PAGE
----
DecryptedTech

Saturday01 October 2022

Displaying items by tag: Privacy

It seems that web site data analytics are now on the radar for privacy regulators in the EU, especially Google Analytics collection tools. Recently data protection regulators in Austria and France have rules that the collection of user data by Google combined with the unregulated transfer of this information out of the country (back to the US in particular) is a violation of GDPR.

Published in Security Talk

Facebook makes their money off their users. That is no shock to anyone considering the number of investigations currently ongoing over Facebook’s data collection practices. Of course, Facebook is not the only group collecting this type of information, they just tend to take it a bit farther than most of the other groups. Because of these invasive data collection practices many countries have tightened their laws around what can and cannot be used to develop and send out targeted ads. This has included a whole new category for “intimate” information. Even Apple has decided that this style of data collection might be out of bounds and have change their own privacy policies in iOS.

Published in Security Talk

WhatsApp is one of a group of relatively secure messaging services available to both iPhone and Android users. WhatsApp states that it supports full end-to-end encryption, secure deletion of messages (by the sender and receiver) as well as the option to setup disappearing messages. It can also be set to block screen shots of chats which is nice when you want to keep your conversation private.

Published in Security Talk

Irony is a funny thing especially when it is so blatantly obvious as in our example today. Google, owners of YouTube, Adsense and many other internet properties. Google has a history of policing content they do not agree with going so far as to demonetize and even ban differing options on topics such as the US 2nd amendment and de-prioritizing searches for topics that run counter to their viewpoint.

Published in My Ramblings

Remember the days when browsing the internet was simple, all you had to worry about was clearing your cookies and browser history and you were fine. Ok, so it was never truly that simple, but you get my point. Now as internet surfers become more concerned about tracking and companies find new ways to follow you even more, things have gotten a bit crazy. Microsoft’s Edge wants to remember everything you do as does Chrome and Safari. This is presented as giving you a more complete and speedy internet experience, in reality it just creates a trove of data about you that can be used for good or bad.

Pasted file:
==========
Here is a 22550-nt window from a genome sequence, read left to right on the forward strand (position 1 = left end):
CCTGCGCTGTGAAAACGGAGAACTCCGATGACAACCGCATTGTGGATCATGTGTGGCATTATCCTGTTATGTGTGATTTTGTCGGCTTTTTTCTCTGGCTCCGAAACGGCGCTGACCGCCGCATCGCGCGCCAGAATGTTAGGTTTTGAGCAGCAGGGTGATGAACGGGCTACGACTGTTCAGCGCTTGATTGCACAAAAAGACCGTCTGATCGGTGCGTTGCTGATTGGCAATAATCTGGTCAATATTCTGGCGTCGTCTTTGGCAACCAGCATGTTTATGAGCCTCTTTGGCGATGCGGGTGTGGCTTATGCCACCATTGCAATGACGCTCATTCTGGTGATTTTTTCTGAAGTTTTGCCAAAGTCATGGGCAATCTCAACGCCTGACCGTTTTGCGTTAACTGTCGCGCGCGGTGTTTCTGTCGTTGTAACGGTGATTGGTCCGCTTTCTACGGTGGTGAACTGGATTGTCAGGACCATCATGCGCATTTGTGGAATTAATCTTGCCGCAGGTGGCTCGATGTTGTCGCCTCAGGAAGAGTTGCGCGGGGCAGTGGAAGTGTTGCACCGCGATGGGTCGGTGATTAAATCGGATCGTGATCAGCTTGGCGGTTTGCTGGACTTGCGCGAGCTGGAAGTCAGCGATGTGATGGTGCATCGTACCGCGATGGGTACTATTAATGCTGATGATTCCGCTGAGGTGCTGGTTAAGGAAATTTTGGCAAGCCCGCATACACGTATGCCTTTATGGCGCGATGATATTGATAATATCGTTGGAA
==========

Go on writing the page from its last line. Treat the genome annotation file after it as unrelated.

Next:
Published in Security Talk

A few days ago we published an article that covered a leaked batch of emails that showed Kaspersky has worked with the Russian Government. We also covered that the pieces of the emails that were published were completely out of context, and also are nothing out of the ordinary for a company that has a contract with a Government body. Kaspersky's denial of cooperation is also nothing new, so why the big deal in the media? Well we might have found a few pieces to that puzzle which would certainly explain the big push to discredit Kaspersky.

Published in Leaks and Rumors

The Internet of Things, or IoT, Connected Devices, Smart devices whatever you want to call them have become a fixture in most homes. It has gotten to the point where you have to look hard to find a device that is not “Smart”. Manufacturers love to push the marketing term smart onto the consumer as it becomes a value add proposal; hey this can do all of this and you can control it using your phone from anywhere. What they do not disclose is exactly how insecure these devices are and how much privacy you can end up giving up just by having them in your home.

Published in Editorials

In the last week the world saw what appeared to be another attempt to violate privacy by government law enforcement. In this case the FBI opened a “pilot” program to capture iris imprints for a searchable database. To date they have captured more than 400,000 of these imprints. The major concern here is that there was (and remains) no public debate, or oversight on the program. The program stands on its own outside the many restrictions that protect privacy and also other rights that people have. Well at least that is how things look on the surface. We took a little bit of a deeper look and tried to peel away some of the FUD and hype over the collection.

Published in News

Law Enforcement surveillance is a necessary thing. It really is, but what is not necessary is when the agencies in question decide to get lazy or feel their powers extend to a larger group of people than their intended targets. This is when things get messy and from a legal stand point ugly. Over the last ten or so years law enforcement in general has made the decision to extend their surveillance programs into mass collection of data.

Published in News

Tor has pushed out a new version of its privacy enhancing Tor Browser Bundle. We are up to 5.5 now and, according to the Tor Project it is a full stable release. The update fixes a laundry list of bugs and also covers some usability issues that have been plaguing the software for some time. One interesting note is that they are finally working on blocking ways of fingerprinting users through different mechanisms (resolution, keyboard type etc.).

Published in News
Page 2 of 15